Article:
IMG credits: Google

While Chrome was initially supposed to block certain media files for security reasons, including images, videos and music from October 2020, Google has decided to postpone its schedule globally.

If you go online with Chrome, rest assured: you won’t need to change software on October 7. Google’s plan to block certain content, which is nevertheless accessible on the web, with its web browser has been postponed, at least in terms of the provisions most visible to internet users. The default blocking of certain media files was originally planned from October 6, with Chrome 86.

What are we talking about? This whole affair affects mixed content, that is, unsecured content that loads onto secure pages. At the very beginning of the year, Google presented the timetable it intended to follow to progressively neutralize content that does not meet minimum standards in terms of computer security.

What we are talking about here is whether or not a layer of protection is applied to what is sent to the Internet user: the web pages, but also the various content they contain. This protection is done using an encryption method and, when it is in place, the page is said to be in HTTPS (HyperText Transfer Protocol Secure ), and not in simple form HTTP.

You have inevitably been confronted with HTTPS, and fortunately: it is thanks to this protection that you can connect to your bank account, your webmail or your usual merchant with a good level of security. This helps prevent a malicious third party from virtually standing between your PC and the site you are visiting to see what you are doing and take sensitive information.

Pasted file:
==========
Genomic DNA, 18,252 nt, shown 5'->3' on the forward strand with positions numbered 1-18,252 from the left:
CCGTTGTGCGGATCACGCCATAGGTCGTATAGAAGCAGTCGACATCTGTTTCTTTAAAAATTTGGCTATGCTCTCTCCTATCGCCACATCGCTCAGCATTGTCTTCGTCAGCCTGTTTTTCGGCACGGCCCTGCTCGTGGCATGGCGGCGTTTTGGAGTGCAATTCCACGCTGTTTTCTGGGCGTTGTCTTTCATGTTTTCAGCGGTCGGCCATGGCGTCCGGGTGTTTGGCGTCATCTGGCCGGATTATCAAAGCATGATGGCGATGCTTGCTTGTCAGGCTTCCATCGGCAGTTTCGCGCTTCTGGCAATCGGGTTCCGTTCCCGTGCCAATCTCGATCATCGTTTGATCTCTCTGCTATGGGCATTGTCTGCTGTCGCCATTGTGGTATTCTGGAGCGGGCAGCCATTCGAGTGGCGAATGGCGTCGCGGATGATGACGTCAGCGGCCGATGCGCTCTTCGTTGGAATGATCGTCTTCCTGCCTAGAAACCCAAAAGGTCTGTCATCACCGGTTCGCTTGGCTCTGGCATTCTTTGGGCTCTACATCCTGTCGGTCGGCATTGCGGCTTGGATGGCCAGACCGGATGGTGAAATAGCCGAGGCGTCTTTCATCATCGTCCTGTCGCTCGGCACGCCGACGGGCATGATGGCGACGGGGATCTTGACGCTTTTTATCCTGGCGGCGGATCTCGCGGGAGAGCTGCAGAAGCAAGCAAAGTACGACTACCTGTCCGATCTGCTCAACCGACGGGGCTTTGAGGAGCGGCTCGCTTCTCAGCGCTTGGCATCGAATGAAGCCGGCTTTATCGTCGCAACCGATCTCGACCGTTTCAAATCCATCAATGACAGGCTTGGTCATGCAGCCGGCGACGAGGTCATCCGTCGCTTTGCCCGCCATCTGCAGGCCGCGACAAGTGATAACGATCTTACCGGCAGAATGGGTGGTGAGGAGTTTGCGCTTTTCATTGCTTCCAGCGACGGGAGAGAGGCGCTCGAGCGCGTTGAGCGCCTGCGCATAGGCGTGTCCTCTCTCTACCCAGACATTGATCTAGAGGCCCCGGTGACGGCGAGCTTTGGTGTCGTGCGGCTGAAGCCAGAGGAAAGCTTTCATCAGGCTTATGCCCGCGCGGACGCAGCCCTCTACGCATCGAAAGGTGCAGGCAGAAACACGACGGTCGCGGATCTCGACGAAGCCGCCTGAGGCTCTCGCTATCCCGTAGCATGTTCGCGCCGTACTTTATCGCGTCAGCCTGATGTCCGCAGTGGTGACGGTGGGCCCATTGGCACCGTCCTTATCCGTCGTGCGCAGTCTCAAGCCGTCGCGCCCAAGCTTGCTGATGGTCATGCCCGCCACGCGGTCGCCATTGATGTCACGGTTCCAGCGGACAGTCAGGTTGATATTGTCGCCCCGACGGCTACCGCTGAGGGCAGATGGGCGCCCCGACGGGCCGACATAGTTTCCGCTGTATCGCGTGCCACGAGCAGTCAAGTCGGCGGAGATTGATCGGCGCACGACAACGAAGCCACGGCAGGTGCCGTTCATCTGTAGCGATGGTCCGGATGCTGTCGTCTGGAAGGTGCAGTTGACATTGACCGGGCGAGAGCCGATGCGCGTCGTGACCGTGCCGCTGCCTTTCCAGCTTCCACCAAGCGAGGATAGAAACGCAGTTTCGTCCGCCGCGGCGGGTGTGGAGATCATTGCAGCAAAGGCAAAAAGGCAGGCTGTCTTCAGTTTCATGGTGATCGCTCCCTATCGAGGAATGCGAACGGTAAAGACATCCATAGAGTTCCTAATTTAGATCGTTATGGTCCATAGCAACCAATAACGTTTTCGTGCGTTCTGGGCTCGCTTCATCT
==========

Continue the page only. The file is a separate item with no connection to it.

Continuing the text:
However, there are cases where the web page, although provided in HTTPS to the Internet user, still contains content in HTTP, that is to say without any encryption layer. This is exactly why we talk about mixed content: they can be found next to other files which are loaded securely. And it's those insecure files that Google Chrome wants to keep away.
The symbol of a secure connection, a closed padlock. // Source: Sean MacEntee

However, there are cases where the web page, although provided in HTTPS to the Internet user, still contains content in HTTP, that is to say without any encryption layer. This is exactly why we talk about mixed content: they can be found next to other files which are loaded securely. And it’s those insecure files that Google Chrome wants to keep away.

Initially, the start of the measure was to occur in March 2020, with Chrome 81 – the current version is Chrome 85. But in April, the American company changed its mind: finally, the entire detailed schedule in February was shifted by at least two versions each time. For example, the planned arrangements with Chrome 86, due out October 6 , won’t arrive until Chrome 88/89, at best.

It was then a question, with Chrome 86, of including more restrictive rules with regard to files that are not properly secured. Clearly, this would have had the effect of blocking by default certain images, videos or music not being delivered in HTTPS.

The previous versions of Chrome (82, 83, 84 and 85) were to do the same for other file types, such as executables (.exe), packages (.apk), archives (.zip), images disk (.iso), Word documents (.dox) or even PDFs. Here too, Google has decided to shift warnings and blockings by at least two versions of Google Chrome.

IMG credits: Google

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